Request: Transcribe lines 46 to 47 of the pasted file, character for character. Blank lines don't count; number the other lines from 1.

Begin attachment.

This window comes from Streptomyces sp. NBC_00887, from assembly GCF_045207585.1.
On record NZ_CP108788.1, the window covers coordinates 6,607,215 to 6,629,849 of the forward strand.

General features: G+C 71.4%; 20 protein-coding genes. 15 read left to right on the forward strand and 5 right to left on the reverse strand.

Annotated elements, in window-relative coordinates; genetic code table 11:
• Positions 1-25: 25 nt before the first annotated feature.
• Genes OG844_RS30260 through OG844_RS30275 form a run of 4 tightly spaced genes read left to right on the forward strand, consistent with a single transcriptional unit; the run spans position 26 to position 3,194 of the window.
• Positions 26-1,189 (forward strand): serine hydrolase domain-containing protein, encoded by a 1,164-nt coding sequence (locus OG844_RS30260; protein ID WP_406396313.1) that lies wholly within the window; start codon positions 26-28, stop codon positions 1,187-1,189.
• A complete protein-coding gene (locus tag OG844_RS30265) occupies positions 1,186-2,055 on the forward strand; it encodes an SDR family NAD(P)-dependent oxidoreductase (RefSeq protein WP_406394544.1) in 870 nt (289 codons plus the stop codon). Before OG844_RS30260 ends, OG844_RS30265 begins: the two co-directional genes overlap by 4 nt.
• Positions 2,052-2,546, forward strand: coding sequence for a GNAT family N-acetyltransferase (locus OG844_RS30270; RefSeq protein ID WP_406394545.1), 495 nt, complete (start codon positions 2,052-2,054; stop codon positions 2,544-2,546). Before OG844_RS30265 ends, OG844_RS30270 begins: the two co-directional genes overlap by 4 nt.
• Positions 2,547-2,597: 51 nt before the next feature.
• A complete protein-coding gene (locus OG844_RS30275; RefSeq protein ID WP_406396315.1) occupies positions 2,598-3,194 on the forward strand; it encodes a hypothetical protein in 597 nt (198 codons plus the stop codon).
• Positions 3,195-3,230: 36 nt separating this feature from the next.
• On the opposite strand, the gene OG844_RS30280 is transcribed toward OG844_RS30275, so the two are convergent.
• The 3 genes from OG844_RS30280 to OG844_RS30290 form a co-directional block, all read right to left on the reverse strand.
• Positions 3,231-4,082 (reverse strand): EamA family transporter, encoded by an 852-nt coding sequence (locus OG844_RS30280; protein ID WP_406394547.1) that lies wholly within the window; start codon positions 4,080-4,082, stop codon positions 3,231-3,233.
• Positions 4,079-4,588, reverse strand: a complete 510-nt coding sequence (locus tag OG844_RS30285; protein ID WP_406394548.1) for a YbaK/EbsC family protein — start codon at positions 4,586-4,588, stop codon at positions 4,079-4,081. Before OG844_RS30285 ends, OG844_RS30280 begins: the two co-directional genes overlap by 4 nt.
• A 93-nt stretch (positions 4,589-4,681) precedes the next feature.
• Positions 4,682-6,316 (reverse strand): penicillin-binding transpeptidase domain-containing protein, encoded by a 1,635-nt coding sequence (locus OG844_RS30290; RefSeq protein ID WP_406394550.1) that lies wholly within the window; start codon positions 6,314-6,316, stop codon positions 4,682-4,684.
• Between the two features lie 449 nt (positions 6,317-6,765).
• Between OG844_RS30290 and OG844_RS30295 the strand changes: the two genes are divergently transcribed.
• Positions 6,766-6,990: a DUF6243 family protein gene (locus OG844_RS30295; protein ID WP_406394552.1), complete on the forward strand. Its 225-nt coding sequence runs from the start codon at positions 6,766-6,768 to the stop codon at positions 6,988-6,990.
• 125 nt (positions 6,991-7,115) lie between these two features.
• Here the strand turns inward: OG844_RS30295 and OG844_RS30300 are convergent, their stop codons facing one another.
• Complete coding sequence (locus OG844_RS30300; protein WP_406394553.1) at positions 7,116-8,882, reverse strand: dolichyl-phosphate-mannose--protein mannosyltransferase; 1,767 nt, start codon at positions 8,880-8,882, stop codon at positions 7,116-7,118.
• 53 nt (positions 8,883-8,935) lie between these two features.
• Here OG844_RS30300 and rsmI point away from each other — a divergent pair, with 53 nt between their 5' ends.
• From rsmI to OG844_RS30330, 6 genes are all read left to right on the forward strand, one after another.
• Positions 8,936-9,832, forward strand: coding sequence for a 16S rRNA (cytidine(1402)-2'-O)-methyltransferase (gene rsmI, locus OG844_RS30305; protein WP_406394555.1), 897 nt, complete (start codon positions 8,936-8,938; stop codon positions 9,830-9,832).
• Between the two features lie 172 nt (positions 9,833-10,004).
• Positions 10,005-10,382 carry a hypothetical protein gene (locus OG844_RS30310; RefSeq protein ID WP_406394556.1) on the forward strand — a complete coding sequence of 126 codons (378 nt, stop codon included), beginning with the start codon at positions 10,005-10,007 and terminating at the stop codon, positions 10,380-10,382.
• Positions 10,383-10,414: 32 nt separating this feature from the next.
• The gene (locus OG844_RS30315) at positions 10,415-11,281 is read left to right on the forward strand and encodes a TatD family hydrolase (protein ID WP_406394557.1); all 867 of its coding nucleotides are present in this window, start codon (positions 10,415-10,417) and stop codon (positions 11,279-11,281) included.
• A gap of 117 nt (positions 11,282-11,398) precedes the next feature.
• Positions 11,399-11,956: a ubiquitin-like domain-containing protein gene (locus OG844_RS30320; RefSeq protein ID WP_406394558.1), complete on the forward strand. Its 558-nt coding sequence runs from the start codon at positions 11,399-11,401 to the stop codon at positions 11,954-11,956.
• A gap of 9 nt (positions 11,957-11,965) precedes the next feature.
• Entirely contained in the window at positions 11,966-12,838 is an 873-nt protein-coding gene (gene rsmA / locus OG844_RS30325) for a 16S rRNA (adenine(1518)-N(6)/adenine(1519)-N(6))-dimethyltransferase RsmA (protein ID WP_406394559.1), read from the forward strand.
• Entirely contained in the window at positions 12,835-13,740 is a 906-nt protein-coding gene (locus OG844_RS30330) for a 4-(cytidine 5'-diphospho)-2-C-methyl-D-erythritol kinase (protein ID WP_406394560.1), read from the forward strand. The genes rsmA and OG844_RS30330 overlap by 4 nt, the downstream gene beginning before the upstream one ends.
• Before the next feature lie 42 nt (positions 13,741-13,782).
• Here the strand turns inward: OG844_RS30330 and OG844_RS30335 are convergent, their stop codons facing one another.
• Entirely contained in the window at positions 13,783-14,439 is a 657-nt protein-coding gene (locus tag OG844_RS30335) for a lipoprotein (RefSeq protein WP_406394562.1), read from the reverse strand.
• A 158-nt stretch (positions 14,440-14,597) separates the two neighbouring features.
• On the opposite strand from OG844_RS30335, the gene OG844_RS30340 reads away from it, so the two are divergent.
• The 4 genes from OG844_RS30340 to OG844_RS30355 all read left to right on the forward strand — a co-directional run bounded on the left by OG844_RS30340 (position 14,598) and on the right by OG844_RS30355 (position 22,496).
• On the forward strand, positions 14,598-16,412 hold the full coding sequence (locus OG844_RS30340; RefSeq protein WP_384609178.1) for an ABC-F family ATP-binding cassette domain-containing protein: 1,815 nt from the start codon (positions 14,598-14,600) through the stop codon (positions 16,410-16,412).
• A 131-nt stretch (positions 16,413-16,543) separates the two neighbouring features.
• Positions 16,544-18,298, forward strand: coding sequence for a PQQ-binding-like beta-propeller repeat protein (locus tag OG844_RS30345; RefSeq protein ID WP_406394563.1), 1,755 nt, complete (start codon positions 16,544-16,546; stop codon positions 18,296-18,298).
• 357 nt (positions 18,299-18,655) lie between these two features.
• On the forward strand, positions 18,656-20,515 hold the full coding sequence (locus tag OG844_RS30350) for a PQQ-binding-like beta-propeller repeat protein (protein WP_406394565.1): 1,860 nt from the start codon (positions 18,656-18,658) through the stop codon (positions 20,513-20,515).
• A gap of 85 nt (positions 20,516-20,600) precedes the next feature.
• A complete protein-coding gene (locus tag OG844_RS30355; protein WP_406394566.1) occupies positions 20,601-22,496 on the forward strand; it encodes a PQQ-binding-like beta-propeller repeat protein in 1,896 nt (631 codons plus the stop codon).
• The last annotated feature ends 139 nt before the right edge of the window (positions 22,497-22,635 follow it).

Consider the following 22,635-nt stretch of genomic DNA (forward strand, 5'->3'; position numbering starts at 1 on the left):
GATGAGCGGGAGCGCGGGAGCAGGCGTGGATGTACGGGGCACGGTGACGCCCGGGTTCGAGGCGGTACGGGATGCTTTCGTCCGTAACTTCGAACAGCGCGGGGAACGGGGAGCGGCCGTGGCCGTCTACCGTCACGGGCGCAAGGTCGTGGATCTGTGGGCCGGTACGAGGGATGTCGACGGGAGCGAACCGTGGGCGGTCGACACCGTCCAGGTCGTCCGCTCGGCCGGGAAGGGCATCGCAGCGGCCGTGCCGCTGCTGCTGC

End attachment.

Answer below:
• Positions 16,544-18,298, forward strand: coding sequence for a PQQ-binding-like beta-propeller repeat protein (locus tag OG844_RS30345; RefSeq protein ID WP_406394563.1), 1,755 nt, complete (start codon positions 16,544-16,546; stop codon positions 18,296-18,298).
• 357 nt (positions 18,299-18,655) lie between these two features.